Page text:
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Ridicule and being laughed at in the family: Gelotophobia, gelotophilia, and katagelasticism in young children and their parents


Proyer, Rene T; Neukom, Monica (2013). Ridicule and being laughed at in the family: Gelotophobia, gelotophilia, and katagelasticism in young children and their parents. International Journal of Psychology, 48(6):1191-1195.

Abstract

T he fear of being laughed at (gelotophobia), the joy of being laughed at (gelotophilia), and the joy of laughing at others (katagelasticism) were tested in a sample of 189 7- and 8-year-olds and their parents (185 mothers, 160 fathers). The dispositions were widely unrelated in the full sample. There was a positive relation between girls’ and mothers’ katagelasticism as well as between the 7-year-old boys’ katagelasticism and their parents’ gelotophilia. Furthermore, the 8-year-old boys’ fear of being laughed at correlated robustly positively with their parents’ gelotophobia and their gelotophilia with their parents’ katagelasticism. Similarities/dissimilarities in the parental expression in the dispositions had no impact on the scores in the children. The findings are different from relations reported for parents and their adult children. The study provides ground for further studies on how families deal with ridicule and being
laughed at.

Abstract

T he fear of being laughed at (gelotophobia), the joy of being laughed at (gelotophilia), and the joy of laughing at others (katagelasticism) were tested in a sample of 189 7- and 8-year-olds and their parents (185 mothers, 160 fathers). The dispositions were widely unrelated in the full sample. There was a positive relation between girls’ and mothers’ katagelasticism as well as between the 7-year-old boys’ katagelasticism and their parents’ gelotophilia. Furthermore, the 8-year-old boys’ fear of being laughed at correlated robustly positively with their parents’ gelotophobia and their gelotophilia with their parents’ katagelasticism. Similarities/dissimilarities in the parental expression in the dispositions had no impact on the scores in the children. The findings are different from relations reported for parents and their adult children. The study provides ground for further studies on how families deal with ridicule and being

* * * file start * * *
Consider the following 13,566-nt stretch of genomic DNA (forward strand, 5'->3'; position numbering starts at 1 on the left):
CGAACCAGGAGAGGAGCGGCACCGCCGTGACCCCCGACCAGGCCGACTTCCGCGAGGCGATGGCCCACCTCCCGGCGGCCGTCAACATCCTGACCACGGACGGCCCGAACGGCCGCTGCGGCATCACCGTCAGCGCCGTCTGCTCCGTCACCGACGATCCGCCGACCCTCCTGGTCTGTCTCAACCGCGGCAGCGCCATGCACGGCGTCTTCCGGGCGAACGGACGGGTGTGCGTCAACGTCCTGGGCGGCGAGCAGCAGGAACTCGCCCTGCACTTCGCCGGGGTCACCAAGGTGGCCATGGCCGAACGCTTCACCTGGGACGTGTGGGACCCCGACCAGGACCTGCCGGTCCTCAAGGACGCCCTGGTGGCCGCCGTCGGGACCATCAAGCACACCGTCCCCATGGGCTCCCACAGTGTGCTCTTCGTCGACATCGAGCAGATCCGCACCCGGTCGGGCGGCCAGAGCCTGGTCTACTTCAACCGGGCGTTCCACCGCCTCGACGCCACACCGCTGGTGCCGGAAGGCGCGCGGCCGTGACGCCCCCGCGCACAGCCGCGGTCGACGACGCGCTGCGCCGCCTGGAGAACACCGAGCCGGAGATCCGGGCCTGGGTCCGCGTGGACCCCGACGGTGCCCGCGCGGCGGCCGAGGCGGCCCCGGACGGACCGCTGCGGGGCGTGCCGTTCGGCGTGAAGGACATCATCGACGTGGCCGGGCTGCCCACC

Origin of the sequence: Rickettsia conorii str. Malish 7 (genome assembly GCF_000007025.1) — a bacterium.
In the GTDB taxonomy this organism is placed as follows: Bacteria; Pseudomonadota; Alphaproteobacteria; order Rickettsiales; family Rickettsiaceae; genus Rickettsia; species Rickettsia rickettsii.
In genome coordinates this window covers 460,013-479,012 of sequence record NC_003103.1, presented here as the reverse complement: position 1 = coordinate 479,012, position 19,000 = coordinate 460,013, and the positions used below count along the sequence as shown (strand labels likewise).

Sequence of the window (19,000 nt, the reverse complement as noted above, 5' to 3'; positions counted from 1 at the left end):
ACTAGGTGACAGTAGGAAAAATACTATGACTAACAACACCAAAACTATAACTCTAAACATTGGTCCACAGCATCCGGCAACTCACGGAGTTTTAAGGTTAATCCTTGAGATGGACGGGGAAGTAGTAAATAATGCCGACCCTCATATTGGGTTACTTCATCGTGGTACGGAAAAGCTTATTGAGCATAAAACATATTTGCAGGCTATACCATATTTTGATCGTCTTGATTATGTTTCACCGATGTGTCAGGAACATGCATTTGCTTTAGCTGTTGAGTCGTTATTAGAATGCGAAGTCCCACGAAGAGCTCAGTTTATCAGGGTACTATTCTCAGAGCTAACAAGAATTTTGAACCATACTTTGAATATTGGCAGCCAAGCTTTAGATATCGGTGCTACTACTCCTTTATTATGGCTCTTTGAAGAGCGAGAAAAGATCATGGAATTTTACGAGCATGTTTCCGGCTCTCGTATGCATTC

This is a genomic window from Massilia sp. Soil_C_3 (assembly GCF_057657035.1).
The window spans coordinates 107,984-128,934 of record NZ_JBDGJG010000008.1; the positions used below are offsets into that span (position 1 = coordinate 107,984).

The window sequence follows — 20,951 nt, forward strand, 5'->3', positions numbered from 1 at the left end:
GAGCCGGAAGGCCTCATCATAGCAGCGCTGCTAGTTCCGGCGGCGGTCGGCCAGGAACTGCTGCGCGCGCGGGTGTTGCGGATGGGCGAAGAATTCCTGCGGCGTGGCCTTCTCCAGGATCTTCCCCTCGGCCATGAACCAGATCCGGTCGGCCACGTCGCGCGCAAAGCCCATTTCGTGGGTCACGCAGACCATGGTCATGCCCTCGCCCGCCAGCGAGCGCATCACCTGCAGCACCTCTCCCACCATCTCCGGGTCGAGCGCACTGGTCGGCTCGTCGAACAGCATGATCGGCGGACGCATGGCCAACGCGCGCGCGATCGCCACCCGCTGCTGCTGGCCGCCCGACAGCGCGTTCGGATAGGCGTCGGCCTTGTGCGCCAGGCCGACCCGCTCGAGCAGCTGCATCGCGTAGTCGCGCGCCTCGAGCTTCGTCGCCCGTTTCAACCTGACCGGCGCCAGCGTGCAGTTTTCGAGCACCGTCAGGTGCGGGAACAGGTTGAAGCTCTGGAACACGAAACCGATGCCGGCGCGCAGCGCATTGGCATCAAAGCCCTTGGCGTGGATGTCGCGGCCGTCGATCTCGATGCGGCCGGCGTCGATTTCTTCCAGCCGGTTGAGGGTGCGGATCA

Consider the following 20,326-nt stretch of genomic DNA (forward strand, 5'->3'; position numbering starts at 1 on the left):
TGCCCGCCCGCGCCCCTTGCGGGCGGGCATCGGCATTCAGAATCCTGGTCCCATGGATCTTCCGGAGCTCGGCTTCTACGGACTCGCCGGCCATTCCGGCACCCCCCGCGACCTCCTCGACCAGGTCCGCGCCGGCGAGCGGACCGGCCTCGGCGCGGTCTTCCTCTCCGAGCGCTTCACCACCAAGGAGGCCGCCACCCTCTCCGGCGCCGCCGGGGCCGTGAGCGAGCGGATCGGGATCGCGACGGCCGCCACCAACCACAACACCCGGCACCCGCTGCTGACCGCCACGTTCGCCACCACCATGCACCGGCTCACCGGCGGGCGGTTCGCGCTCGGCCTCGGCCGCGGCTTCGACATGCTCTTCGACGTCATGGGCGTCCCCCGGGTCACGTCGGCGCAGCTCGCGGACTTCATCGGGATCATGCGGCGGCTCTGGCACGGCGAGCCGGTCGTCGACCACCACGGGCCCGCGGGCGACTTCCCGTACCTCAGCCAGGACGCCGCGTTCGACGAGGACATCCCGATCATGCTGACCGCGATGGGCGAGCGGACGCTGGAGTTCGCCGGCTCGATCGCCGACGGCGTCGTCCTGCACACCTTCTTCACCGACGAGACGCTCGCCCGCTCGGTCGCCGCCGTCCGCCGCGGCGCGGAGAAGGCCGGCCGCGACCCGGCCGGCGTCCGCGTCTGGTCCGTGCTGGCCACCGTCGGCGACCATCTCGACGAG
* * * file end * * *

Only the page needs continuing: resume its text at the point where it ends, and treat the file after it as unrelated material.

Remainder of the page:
laughed at.

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3 citations in Scopus®
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Additional indexing

Item Type:Journal Article, refereed, original work
Communities & Collections:06 Faculty of Arts > Institute of Psychology
Dewey Decimal Classification:150 Psychology
Date:2013
Deposited On:08 May 2013 10:58
Last Modified:07 Dec 2017 21:09
Publisher:Taylor & Francis
ISSN:0020-7594
Publisher DOI:https://doi.org/10.1080/00207594.2013.775448

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